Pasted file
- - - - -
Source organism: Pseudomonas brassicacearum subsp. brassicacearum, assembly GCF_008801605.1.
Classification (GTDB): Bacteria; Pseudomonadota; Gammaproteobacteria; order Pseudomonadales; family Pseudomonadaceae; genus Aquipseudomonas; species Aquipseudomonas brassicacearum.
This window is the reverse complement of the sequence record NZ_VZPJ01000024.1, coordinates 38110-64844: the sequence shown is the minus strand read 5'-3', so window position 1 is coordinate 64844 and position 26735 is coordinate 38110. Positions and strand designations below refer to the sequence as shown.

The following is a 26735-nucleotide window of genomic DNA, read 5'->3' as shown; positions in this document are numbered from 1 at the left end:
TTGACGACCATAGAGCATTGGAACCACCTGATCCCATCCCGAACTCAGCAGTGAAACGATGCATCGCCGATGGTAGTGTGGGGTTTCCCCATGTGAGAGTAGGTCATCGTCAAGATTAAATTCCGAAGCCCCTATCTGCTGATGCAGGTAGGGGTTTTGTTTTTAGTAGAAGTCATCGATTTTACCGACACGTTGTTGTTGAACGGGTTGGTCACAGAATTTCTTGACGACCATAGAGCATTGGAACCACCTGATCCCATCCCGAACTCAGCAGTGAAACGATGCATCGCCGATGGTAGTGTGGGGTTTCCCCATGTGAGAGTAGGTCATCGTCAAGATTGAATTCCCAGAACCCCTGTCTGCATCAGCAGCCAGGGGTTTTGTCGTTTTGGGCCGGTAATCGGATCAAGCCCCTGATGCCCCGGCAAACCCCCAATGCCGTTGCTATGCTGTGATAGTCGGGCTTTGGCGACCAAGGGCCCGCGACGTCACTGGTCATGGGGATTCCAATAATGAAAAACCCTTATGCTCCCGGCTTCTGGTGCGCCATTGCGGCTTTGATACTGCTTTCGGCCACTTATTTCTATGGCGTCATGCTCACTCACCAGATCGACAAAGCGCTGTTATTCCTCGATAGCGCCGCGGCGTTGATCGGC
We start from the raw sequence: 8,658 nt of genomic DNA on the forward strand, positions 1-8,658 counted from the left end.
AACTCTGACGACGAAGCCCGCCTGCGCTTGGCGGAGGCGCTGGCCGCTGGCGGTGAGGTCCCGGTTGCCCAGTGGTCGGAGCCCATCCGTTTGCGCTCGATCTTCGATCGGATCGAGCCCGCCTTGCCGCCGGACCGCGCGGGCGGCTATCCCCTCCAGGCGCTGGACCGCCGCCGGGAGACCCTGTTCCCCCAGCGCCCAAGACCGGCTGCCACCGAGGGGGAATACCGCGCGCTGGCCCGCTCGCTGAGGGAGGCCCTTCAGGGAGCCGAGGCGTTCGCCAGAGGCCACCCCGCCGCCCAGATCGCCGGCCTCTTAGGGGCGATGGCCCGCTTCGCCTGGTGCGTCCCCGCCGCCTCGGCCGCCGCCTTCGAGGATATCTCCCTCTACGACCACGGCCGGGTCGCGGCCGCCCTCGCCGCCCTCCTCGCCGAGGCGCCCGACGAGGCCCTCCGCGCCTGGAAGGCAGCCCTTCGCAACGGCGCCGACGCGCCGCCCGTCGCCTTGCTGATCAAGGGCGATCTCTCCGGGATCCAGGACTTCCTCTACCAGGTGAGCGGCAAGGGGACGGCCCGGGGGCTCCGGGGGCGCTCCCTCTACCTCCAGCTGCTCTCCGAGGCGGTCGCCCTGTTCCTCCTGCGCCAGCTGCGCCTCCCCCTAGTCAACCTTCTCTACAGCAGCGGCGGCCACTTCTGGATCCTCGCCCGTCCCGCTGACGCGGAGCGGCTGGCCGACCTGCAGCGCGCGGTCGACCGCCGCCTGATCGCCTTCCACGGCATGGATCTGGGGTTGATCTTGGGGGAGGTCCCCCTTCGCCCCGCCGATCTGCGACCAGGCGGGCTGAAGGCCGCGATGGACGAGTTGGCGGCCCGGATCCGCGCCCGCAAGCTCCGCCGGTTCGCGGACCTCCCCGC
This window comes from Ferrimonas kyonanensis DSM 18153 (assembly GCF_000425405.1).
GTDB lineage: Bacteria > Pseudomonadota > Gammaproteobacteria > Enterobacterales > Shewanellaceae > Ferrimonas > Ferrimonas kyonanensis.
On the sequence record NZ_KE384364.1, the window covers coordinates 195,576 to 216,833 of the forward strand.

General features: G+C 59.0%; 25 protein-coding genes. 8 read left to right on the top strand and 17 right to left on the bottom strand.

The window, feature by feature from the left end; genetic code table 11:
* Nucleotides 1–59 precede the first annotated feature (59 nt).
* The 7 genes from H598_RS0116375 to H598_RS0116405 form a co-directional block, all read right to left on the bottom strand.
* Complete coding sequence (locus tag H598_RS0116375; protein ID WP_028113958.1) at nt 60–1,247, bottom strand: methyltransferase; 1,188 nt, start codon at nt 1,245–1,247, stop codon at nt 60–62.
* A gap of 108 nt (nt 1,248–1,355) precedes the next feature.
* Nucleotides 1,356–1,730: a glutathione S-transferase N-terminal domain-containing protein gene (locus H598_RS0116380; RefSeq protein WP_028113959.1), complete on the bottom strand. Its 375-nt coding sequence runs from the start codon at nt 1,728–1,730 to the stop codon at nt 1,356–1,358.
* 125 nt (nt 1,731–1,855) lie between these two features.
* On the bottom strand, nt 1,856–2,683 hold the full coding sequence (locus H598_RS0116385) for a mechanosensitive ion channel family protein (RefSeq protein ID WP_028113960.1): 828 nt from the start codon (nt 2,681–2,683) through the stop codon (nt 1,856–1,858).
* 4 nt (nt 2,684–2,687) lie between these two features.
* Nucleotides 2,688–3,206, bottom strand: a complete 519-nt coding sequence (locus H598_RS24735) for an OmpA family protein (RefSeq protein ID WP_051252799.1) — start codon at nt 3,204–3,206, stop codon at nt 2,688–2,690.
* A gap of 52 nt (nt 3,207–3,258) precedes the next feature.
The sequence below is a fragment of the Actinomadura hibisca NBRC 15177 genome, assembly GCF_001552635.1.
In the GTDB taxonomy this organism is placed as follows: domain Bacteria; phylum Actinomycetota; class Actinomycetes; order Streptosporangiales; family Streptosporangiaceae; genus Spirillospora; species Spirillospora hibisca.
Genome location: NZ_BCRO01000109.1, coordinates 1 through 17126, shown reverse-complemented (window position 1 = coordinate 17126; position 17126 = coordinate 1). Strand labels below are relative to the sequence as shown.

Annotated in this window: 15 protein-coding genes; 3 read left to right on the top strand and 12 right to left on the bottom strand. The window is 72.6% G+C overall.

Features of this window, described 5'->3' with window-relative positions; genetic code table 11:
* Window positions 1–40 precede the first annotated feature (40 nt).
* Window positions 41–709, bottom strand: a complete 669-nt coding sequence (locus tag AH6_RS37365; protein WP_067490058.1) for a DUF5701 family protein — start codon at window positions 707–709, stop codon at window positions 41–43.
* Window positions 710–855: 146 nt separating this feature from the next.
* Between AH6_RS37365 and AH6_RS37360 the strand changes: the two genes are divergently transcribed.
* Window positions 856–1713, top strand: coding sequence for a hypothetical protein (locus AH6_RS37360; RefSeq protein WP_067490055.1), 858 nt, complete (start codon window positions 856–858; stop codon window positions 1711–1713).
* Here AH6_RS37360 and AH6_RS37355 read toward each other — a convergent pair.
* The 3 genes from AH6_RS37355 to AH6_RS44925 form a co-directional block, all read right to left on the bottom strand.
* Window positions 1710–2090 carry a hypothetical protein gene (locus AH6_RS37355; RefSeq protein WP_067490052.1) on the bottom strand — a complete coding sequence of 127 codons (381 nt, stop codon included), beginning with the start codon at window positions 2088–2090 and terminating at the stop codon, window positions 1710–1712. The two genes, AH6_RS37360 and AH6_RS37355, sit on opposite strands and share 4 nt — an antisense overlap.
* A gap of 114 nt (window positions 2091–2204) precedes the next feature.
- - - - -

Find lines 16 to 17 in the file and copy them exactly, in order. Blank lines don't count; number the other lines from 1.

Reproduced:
* A gap of 108 nt (nt 1,248–1,355) precedes the next feature.
* Nucleotides 1,356–1,730: a glutathione S-transferase N-terminal domain-containing protein gene (locus H598_RS0116380; RefSeq protein WP_028113959.1), complete on the bottom strand. Its 375-nt coding sequence runs from the start codon at nt 1,728–1,730 to the stop codon at nt 1,356–1,358.